Unlike our regular earth weather, where we look at a combination of water, temperature and air to forecast weather systems, space weather looks at something altogether different.
The ingredients are electromagnetic energy, particles and magnetic fields and how these interact with the earth's atmosphere and infrastructure.
When we look at clouds and weather systems in our atmosphere we're using information collected from satellites as high as 35,800km above the earth's surface.
When we look at data from space weather, the closest satellite to earth is a million miles away!
It stays in the same position and follows the earth as it orbits the sun, and other satellites form a network that allow us to monitor the sun's activity and when solar flares erupt and head towards us.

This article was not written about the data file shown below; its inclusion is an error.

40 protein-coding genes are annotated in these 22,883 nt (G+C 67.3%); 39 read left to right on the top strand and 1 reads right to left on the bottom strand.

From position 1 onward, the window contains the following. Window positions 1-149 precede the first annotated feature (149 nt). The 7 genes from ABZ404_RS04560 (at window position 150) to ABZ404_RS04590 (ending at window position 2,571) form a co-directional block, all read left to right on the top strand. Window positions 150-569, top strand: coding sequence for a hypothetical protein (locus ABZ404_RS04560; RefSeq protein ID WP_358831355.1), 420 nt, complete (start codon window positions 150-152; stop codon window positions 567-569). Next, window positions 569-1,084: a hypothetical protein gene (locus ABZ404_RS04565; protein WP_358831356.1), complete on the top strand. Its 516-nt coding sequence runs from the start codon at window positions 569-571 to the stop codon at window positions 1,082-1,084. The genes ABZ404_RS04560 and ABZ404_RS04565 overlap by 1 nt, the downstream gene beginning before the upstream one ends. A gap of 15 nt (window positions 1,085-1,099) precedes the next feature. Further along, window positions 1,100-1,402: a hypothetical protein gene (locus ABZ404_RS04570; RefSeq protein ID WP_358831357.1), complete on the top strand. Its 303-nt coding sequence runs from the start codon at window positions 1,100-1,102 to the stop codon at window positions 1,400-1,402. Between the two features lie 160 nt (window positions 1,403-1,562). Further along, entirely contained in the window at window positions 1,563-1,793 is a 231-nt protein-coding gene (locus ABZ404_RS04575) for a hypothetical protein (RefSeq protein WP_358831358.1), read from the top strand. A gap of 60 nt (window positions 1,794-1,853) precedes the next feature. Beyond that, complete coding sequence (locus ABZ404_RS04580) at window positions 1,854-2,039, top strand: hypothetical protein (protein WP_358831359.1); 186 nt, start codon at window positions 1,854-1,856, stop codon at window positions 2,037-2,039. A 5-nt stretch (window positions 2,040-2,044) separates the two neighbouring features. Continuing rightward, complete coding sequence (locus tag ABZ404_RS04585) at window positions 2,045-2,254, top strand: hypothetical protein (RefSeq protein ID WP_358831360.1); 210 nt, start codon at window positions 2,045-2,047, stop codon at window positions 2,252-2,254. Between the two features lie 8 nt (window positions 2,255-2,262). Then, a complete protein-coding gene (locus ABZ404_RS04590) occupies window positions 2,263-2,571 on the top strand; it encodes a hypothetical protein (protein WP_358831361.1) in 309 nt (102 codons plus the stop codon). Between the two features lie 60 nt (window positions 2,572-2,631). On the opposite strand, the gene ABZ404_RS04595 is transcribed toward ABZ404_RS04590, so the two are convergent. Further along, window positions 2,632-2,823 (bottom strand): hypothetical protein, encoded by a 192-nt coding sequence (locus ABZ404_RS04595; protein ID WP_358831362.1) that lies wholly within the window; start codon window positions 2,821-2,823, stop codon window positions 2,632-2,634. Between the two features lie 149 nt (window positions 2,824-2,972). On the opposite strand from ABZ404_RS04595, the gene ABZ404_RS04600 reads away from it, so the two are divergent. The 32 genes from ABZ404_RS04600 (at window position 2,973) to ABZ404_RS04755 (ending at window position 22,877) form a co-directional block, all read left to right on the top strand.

The most familiar way of seeing this interaction is the northern lights, where the particles and electromagnetic energy hits the the earth's atmosphere to give us those beautiful dancing colourful lights at the poles.
In extreme cases, however, a powerful solar flare will have impacts on GPS, satellite navigation systems, satellites, radio communication and power networks.
In our modern world it's therefore very important to be able to give as much notice as possible to reduce the interruption to our daily lives.
Thankfully the sun is pretty quiet at the moment...